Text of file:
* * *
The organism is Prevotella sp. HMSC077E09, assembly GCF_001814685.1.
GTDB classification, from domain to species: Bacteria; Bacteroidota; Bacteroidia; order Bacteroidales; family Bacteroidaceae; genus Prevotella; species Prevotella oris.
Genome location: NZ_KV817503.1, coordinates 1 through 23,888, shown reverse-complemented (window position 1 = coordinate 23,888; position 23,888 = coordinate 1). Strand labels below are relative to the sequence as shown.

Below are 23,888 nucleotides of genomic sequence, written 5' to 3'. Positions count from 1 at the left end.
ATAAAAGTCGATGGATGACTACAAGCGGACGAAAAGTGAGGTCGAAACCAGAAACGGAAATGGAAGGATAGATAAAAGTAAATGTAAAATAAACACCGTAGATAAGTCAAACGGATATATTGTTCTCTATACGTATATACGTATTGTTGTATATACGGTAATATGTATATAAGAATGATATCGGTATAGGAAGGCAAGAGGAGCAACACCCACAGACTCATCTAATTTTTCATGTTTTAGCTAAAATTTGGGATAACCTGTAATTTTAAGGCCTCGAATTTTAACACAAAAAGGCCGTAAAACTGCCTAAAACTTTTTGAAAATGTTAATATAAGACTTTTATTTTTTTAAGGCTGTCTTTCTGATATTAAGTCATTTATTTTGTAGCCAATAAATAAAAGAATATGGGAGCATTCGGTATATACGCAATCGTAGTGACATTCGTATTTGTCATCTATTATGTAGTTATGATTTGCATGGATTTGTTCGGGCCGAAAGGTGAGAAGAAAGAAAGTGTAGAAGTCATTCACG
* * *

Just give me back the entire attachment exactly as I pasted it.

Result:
The organism is Prevotella sp. HMSC077E09, assembly GCF_001814685.1.
GTDB classification, from domain to species: Bacteria; Bacteroidota; Bacteroidia; order Bacteroidales; family Bacteroidaceae; genus Prevotella; species Prevotella oris.
Genome location: NZ_KV817503.1, coordinates 1 through 23,888, shown reverse-complemented (window position 1 = coordinate 23,888; position 23,888 = coordinate 1). Strand labels below are relative to the sequence as shown.

Below are 23,888 nucleotides of genomic sequence, written 5' to 3'. Positions count from 1 at the left end.
ATAAAAGTCGATGGATGACTACAAGCGGACGAAAAGTGAGGTCGAAACCAGAAACGGAAATGGAAGGATAGATAAAAGTAAATGTAAAATAAACACCGTAGATAAGTCAAACGGATATATTGTTCTCTATACGTATATACGTATTGTTGTATATACGGTAATATGTATATAAGAATGATATCGGTATAGGAAGGCAAGAGGAGCAACACCCACAGACTCATCTAATTTTTCATGTTTTAGCTAAAATTTGGGATAACCTGTAATTTTAAGGCCTCGAATTTTAACACAAAAAGGCCGTAAAACTGCCTAAAACTTTTTGAAAATGTTAATATAAGACTTTTATTTTTTTAAGGCTGTCTTTCTGATATTAAGTCATTTATTTTGTAGCCAATAAATAAAAGAATATGGGAGCATTCGGTATATACGCAATCGTAGTGACATTCGTATTTGTCATCTATTATGTAGTTATGATTTGCATGGATTTGTTCGGGCCGAAAGGTGAGAAGAAAGAAAGTGTAGAAGTCATTCACG